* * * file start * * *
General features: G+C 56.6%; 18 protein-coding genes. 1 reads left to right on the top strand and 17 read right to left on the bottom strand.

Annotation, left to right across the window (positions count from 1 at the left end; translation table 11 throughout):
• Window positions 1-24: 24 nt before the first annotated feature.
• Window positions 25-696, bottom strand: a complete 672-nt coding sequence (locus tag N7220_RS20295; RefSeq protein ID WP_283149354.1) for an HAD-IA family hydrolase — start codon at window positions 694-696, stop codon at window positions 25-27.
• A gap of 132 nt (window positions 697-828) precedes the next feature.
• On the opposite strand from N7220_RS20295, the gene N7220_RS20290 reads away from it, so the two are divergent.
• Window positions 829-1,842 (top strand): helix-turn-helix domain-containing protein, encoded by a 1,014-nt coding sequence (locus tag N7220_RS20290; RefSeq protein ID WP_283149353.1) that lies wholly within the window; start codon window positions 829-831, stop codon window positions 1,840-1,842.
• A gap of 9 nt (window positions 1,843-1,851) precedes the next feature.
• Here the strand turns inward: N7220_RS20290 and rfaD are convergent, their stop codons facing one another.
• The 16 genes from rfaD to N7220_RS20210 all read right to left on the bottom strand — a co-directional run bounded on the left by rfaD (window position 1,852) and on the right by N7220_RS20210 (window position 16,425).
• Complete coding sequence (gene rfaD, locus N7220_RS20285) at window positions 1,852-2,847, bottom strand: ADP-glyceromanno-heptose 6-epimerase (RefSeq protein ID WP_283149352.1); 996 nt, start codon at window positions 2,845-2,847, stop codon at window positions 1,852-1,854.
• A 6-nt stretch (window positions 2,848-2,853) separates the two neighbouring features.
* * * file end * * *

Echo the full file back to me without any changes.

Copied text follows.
General features: G+C 56.6%; 18 protein-coding genes. 1 reads left to right on the top strand and 17 read right to left on the bottom strand.

Annotation, left to right across the window (positions count from 1 at the left end; translation table 11 throughout):
• Window positions 1-24: 24 nt before the first annotated feature.
• Window positions 25-696, bottom strand: a complete 672-nt coding sequence (locus tag N7220_RS20295; RefSeq protein ID WP_283149354.1) for an HAD-IA family hydrolase — start codon at window positions 694-696, stop codon at window positions 25-27.
• A gap of 132 nt (window positions 697-828) precedes the next feature.
• On the opposite strand from N7220_RS20295, the gene N7220_RS20290 reads away from it, so the two are divergent.
• Window positions 829-1,842 (top strand): helix-turn-helix domain-containing protein, encoded by a 1,014-nt coding sequence (locus tag N7220_RS20290; RefSeq protein ID WP_283149353.1) that lies wholly within the window; start codon window positions 829-831, stop codon window positions 1,840-1,842.
• A gap of 9 nt (window positions 1,843-1,851) precedes the next feature.
• Here the strand turns inward: N7220_RS20290 and rfaD are convergent, their stop codons facing one another.
• The 16 genes from rfaD to N7220_RS20210 all read right to left on the bottom strand — a co-directional run bounded on the left by rfaD (window position 1,852) and on the right by N7220_RS20210 (window position 16,425).
• Complete coding sequence (gene rfaD, locus N7220_RS20285) at window positions 1,852-2,847, bottom strand: ADP-glyceromanno-heptose 6-epimerase (RefSeq protein ID WP_283149352.1); 996 nt, start codon at window positions 2,845-2,847, stop codon at window positions 1,852-1,854.
• A 6-nt stretch (window positions 2,848-2,853) separates the two neighbouring features.